Knives have a rich history and have played a significant role in human civilization as weapons, tools, and iconic cultural symbols. Many cultures have a different view on knives and their function in society: take the Swiss, for example: a knife, to them, proved to be both a weapon and a useful tool. In Yemen, a knife symbolized the transition from childhood to adulthood. In different nation’s military, many knives denoted an officer’s rank and standing. In the United States, many knives were developed by frontiersman for hand-to-hand combat. There are quite a few historic examples, 6 of which are listed below.
India is home to many iconic cultural symbols, one of them being the Kila. These were ritual daggers not meant for use in combat; the three-sided blade represented a cutting of greed, ignorance, and aggression.
Warriors began to turn to lighter weapons in the 17th century. This dagger was used to deflect blows from a sword and often replaced a shield. In skilled hands, this dagger became just as deadly as the sword many warriors also carried on them. Parry daggers came equipped with a handle that would trap a sword, allowing a warrior an extra second or two to strike a blow with the sword in their other hand.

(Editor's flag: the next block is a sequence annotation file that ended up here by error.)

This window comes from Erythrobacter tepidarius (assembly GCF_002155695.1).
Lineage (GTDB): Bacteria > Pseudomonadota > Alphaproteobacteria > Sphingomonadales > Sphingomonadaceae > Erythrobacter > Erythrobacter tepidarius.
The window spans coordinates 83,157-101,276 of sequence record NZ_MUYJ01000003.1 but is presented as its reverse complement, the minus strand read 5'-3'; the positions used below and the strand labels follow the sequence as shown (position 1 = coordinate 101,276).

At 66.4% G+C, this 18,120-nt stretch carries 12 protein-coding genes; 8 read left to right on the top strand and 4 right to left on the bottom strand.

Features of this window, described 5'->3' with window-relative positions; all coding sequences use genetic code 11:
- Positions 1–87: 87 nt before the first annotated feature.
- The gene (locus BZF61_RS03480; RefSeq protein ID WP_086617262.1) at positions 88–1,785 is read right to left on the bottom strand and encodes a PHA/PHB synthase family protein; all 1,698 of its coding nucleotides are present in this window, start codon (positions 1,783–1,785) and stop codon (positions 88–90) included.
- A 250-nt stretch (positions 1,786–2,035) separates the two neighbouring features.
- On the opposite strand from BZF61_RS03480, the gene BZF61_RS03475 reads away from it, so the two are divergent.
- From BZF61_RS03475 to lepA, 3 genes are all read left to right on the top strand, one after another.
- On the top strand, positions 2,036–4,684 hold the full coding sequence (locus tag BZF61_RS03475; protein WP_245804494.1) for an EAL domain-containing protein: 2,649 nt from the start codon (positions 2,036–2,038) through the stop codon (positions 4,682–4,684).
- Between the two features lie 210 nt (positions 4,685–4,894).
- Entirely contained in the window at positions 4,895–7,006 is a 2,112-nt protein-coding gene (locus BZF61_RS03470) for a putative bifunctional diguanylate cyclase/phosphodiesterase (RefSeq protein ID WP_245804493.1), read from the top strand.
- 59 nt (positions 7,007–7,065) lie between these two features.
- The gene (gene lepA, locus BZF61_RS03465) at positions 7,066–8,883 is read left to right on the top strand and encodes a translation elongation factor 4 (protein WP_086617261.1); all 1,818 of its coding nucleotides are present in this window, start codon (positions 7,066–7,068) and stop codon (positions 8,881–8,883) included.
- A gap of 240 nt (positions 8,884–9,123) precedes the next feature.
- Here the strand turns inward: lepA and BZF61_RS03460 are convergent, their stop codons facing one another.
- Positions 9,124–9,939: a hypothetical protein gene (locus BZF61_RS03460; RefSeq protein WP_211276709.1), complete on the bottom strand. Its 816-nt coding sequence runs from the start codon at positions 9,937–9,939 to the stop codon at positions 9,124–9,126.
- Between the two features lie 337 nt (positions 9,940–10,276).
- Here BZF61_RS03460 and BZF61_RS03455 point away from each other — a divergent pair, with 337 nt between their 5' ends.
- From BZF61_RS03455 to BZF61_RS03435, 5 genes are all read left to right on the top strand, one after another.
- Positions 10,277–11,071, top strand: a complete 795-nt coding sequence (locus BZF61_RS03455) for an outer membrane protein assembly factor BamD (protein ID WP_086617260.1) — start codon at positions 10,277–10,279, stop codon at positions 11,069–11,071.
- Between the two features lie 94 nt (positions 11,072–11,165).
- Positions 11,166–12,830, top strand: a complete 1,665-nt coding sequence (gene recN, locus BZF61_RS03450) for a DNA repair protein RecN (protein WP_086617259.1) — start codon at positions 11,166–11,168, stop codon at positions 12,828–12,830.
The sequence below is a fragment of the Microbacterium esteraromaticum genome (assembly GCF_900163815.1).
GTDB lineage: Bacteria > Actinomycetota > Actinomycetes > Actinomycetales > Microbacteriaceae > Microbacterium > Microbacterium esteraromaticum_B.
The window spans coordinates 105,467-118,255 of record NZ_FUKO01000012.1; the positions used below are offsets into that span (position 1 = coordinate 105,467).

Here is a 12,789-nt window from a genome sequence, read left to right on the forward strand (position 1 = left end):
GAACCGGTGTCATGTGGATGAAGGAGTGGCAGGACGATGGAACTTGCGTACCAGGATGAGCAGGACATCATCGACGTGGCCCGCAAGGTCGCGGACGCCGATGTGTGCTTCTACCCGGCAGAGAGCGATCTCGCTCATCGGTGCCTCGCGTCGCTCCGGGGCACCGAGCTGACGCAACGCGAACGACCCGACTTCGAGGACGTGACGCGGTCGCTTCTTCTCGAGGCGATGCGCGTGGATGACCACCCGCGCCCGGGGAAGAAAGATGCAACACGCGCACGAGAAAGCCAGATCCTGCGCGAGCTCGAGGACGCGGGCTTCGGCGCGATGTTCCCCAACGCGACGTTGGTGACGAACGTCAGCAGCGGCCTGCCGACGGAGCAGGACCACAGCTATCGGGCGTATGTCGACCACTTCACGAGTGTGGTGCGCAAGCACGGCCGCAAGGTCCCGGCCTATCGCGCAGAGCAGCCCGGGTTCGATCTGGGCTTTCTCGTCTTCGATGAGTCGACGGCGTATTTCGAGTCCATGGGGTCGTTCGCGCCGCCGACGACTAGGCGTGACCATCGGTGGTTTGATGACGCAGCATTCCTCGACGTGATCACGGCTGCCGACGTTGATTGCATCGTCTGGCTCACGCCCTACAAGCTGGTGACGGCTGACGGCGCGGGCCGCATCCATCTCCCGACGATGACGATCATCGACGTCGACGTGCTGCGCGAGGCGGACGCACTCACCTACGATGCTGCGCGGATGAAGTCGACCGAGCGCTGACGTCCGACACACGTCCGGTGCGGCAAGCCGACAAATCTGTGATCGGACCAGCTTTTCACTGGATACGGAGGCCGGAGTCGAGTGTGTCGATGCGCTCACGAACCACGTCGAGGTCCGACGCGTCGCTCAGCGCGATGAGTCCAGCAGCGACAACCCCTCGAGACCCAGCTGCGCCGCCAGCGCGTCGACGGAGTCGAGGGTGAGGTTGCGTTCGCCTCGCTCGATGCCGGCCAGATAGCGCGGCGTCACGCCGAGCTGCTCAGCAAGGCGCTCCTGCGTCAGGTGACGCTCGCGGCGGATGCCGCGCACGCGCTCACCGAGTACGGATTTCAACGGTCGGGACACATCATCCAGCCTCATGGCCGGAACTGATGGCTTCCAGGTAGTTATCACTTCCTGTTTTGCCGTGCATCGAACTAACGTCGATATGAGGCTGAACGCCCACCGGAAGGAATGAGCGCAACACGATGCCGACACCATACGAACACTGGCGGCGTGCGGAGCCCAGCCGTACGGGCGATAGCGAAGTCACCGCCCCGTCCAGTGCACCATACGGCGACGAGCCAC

Jim Bowie, the famous frontiersman, was responsible for making this fixed-blade fighting knife famous. This knife was made legendary at the famous Vidalia Sandbar Fight against multiple men in 1827, and may have been designed by his brother, Rezin. James Black was an Arkansas blacksmith that created the knife based on the original design.
Swiss Army Knife
This blade was not always called the Swiss Army Knife. It was dubbed this name by American World War II soldiers after they had trouble pronouncing the knife’s original name, “Offiziersmesser”. This iconic knife contains multiple blades and tools that tuck into the handle. The Museum of Modern Art added this knife to its collection because of its unique design and has even been used on space missions by NASA astronauts.
Men in Yemen received the knife in their teens, often adorning it with jewels, to symbolize social status and their transition into adulthood. Even in today’s time, many men would rather die than be seen in public without their double-edged Jambiya knife.
Mark 1 Trench Knife
An American military knife, this weapon was issued in both World Wars. This knife was a result of exhaustive research that attempted to create the best knife suitable for trench warfare. This double-edged fixed blade came with a bronze guard that looked like brass knuckles to protect each individual finger.